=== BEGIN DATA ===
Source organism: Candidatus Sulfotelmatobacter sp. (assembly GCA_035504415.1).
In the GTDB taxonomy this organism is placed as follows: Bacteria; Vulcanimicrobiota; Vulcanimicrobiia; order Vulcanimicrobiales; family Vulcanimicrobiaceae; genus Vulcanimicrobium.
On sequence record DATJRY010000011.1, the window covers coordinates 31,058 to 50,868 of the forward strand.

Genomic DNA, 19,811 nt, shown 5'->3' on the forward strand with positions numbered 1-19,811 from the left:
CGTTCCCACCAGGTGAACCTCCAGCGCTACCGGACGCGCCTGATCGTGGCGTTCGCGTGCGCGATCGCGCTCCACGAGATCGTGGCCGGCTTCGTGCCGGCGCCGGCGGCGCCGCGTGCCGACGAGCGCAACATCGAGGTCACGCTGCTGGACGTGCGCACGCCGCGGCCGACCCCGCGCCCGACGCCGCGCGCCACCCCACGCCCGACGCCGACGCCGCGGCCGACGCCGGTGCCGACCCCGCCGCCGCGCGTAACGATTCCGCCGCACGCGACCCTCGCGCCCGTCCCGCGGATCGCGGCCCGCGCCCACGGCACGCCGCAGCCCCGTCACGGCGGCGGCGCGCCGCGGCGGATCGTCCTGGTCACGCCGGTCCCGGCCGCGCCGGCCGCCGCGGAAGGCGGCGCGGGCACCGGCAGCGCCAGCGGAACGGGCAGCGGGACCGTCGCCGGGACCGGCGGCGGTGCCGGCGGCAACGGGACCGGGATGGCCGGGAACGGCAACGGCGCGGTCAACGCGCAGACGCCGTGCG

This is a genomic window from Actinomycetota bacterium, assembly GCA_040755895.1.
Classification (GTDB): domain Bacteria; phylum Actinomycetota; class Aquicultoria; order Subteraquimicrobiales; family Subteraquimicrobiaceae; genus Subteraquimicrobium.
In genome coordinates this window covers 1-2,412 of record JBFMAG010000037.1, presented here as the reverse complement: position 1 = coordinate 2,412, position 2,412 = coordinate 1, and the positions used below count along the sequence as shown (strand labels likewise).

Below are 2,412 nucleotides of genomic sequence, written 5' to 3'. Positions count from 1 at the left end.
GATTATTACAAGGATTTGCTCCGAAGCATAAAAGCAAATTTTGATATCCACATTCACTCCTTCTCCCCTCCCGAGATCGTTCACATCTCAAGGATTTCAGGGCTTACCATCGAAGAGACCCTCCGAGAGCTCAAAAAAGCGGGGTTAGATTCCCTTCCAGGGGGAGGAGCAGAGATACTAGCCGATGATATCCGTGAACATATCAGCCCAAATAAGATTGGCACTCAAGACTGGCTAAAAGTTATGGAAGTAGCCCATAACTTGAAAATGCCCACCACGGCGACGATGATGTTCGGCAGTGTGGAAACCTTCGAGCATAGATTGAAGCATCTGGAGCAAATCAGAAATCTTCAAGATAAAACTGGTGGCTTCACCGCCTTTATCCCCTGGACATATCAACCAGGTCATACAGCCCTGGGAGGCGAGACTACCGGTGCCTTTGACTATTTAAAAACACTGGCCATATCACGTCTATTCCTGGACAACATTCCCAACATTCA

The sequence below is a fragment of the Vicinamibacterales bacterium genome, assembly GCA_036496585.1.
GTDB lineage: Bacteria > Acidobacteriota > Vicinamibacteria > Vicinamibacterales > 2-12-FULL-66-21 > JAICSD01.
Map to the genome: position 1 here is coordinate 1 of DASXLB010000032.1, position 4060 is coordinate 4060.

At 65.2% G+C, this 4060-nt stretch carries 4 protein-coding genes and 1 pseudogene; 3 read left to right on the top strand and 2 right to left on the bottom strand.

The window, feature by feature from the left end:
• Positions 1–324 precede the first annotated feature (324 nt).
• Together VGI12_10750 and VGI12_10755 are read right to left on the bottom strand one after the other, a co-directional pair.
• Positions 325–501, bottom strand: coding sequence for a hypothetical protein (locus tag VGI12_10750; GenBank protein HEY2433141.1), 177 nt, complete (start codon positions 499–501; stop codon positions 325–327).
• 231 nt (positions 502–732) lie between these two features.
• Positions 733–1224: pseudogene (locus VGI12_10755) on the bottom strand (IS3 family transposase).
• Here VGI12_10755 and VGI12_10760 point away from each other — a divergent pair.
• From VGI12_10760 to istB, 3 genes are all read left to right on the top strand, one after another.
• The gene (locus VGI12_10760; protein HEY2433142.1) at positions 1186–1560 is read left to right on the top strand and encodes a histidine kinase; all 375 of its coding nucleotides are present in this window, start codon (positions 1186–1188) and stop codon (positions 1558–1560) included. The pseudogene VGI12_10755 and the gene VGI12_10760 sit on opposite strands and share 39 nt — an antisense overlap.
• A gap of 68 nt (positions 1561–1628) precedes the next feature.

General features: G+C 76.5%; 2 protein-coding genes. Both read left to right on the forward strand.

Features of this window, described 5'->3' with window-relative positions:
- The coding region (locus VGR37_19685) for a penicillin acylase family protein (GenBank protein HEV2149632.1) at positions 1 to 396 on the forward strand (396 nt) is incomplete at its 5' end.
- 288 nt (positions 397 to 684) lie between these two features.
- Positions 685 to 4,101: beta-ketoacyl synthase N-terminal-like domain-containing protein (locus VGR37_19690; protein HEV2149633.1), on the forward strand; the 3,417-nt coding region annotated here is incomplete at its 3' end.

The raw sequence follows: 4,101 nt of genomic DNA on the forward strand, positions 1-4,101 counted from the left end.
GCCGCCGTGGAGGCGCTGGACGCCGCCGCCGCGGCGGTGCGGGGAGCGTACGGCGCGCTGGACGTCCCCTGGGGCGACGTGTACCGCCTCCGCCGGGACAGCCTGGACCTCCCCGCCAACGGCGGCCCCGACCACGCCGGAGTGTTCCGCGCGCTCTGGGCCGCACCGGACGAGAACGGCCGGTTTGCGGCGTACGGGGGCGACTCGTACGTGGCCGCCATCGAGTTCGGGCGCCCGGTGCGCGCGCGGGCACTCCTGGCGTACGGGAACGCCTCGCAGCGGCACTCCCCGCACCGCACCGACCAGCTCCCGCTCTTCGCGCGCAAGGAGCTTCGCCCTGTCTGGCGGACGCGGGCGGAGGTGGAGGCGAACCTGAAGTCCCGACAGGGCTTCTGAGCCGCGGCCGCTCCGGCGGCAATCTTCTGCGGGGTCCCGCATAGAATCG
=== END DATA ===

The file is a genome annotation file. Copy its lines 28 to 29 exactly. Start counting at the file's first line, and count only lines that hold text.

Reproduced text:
- 288 nt (positions 397 to 684) lie between these two features.
- Positions 685 to 4,101: beta-ketoacyl synthase N-terminal-like domain-containing protein (locus VGR37_19690; protein HEV2149633.1), on the forward strand; the 3,417-nt coding region annotated here is incomplete at its 3' end.